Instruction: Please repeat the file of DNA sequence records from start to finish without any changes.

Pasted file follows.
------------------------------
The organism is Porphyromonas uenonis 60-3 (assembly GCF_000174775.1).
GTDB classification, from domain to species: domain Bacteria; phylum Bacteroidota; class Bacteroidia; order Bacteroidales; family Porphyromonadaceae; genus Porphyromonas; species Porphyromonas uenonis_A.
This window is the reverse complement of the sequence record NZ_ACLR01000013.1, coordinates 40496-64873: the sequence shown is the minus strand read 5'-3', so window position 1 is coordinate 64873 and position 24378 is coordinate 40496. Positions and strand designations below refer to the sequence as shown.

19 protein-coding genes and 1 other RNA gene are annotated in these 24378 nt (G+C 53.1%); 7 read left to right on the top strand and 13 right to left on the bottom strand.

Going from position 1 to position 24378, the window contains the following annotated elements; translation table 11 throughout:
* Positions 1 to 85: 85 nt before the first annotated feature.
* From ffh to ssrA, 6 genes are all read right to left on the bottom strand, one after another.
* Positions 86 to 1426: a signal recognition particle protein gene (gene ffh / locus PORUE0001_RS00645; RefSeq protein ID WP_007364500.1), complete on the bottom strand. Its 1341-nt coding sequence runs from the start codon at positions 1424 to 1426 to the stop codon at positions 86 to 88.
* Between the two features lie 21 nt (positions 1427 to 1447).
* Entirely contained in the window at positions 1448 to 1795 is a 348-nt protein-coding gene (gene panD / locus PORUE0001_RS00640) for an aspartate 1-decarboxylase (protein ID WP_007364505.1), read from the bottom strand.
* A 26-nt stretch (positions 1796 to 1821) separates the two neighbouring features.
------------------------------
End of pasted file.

The organism is Porphyromonas uenonis 60-3 (assembly GCF_000174775.1).
GTDB classification, from domain to species: domain Bacteria; phylum Bacteroidota; class Bacteroidia; order Bacteroidales; family Porphyromonadaceae; genus Porphyromonas; species Porphyromonas uenonis_A.
This window is the reverse complement of the sequence record NZ_ACLR01000013.1, coordinates 40496-64873: the sequence shown is the minus strand read 5'-3', so window position 1 is coordinate 64873 and position 24378 is coordinate 40496. Positions and strand designations below refer to the sequence as shown.

19 protein-coding genes and 1 other RNA gene are annotated in these 24378 nt (G+C 53.1%); 7 read left to right on the top strand and 13 right to left on the bottom strand.

Going from position 1 to position 24378, the window contains the following annotated elements; translation table 11 throughout:
* Positions 1 to 85: 85 nt before the first annotated feature.
* From ffh to ssrA, 6 genes are all read right to left on the bottom strand, one after another.
* Positions 86 to 1426: a signal recognition particle protein gene (gene ffh / locus PORUE0001_RS00645; RefSeq protein ID WP_007364500.1), complete on the bottom strand. Its 1341-nt coding sequence runs from the start codon at positions 1424 to 1426 to the stop codon at positions 86 to 88.
* Between the two features lie 21 nt (positions 1427 to 1447).
* Entirely contained in the window at positions 1448 to 1795 is a 348-nt protein-coding gene (gene panD / locus PORUE0001_RS00640) for an aspartate 1-decarboxylase (protein ID WP_007364505.1), read from the bottom strand.
* A 26-nt stretch (positions 1796 to 1821) separates the two neighbouring features.